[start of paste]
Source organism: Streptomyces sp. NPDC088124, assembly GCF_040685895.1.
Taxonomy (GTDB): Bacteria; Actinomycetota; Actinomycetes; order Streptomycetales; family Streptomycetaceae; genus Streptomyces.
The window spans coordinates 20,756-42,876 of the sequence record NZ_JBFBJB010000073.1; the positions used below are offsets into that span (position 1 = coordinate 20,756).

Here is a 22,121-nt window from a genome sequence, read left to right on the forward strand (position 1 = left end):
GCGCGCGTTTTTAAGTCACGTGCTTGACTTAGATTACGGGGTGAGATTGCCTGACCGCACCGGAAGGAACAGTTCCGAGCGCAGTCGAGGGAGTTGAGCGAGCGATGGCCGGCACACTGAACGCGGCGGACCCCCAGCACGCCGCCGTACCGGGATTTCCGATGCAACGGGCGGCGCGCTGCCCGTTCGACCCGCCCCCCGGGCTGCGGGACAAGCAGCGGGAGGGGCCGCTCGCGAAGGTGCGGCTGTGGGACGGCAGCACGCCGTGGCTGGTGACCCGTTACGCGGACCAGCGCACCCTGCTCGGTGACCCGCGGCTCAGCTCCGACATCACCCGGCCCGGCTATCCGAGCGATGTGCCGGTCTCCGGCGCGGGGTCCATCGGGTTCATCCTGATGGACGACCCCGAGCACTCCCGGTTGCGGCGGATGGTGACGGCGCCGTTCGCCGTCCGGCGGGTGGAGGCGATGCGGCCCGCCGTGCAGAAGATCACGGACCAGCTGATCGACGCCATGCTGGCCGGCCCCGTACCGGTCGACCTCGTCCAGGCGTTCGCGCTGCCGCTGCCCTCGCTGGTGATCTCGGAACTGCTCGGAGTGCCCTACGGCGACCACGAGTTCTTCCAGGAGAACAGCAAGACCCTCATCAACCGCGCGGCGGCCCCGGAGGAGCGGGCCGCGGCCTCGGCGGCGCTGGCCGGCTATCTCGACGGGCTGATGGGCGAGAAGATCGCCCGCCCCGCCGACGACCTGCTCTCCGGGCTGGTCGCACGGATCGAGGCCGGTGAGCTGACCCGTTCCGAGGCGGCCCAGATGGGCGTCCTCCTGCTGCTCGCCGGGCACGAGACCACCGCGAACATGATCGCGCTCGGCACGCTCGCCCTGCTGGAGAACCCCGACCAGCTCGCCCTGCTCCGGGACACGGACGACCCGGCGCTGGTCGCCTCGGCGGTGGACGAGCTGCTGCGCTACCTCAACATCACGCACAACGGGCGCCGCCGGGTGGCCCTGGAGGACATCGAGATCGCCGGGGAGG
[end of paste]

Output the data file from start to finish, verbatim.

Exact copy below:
Source organism: Streptomyces sp. NPDC088124, assembly GCF_040685895.1.
Taxonomy (GTDB): Bacteria; Actinomycetota; Actinomycetes; order Streptomycetales; family Streptomycetaceae; genus Streptomyces.
The window spans coordinates 20,756-42,876 of the sequence record NZ_JBFBJB010000073.1; the positions used below are offsets into that span (position 1 = coordinate 20,756).

Here is a 22,121-nt window from a genome sequence, read left to right on the forward strand (position 1 = left end):
GCGCGCGTTTTTAAGTCACGTGCTTGACTTAGATTACGGGGTGAGATTGCCTGACCGCACCGGAAGGAACAGTTCCGAGCGCAGTCGAGGGAGTTGAGCGAGCGATGGCCGGCACACTGAACGCGGCGGACCCCCAGCACGCCGCCGTACCGGGATTTCCGATGCAACGGGCGGCGCGCTGCCCGTTCGACCCGCCCCCCGGGCTGCGGGACAAGCAGCGGGAGGGGCCGCTCGCGAAGGTGCGGCTGTGGGACGGCAGCACGCCGTGGCTGGTGACCCGTTACGCGGACCAGCGCACCCTGCTCGGTGACCCGCGGCTCAGCTCCGACATCACCCGGCCCGGCTATCCGAGCGATGTGCCGGTCTCCGGCGCGGGGTCCATCGGGTTCATCCTGATGGACGACCCCGAGCACTCCCGGTTGCGGCGGATGGTGACGGCGCCGTTCGCCGTCCGGCGGGTGGAGGCGATGCGGCCCGCCGTGCAGAAGATCACGGACCAGCTGATCGACGCCATGCTGGCCGGCCCCGTACCGGTCGACCTCGTCCAGGCGTTCGCGCTGCCGCTGCCCTCGCTGGTGATCTCGGAACTGCTCGGAGTGCCCTACGGCGACCACGAGTTCTTCCAGGAGAACAGCAAGACCCTCATCAACCGCGCGGCGGCCCCGGAGGAGCGGGCCGCGGCCTCGGCGGCGCTGGCCGGCTATCTCGACGGGCTGATGGGCGAGAAGATCGCCCGCCCCGCCGACGACCTGCTCTCCGGGCTGGTCGCACGGATCGAGGCCGGTGAGCTGACCCGTTCCGAGGCGGCCCAGATGGGCGTCCTCCTGCTGCTCGCCGGGCACGAGACCACCGCGAACATGATCGCGCTCGGCACGCTCGCCCTGCTGGAGAACCCCGACCAGCTCGCCCTGCTCCGGGACACGGACGACCCGGCGCTGGTCGCCTCGGCGGTGGACGAGCTGCTGCGCTACCTCAACATCACGCACAACGGGCGCCGCCGGGTGGCCCTGGAGGACATCGAGATCGCCGGGGAGG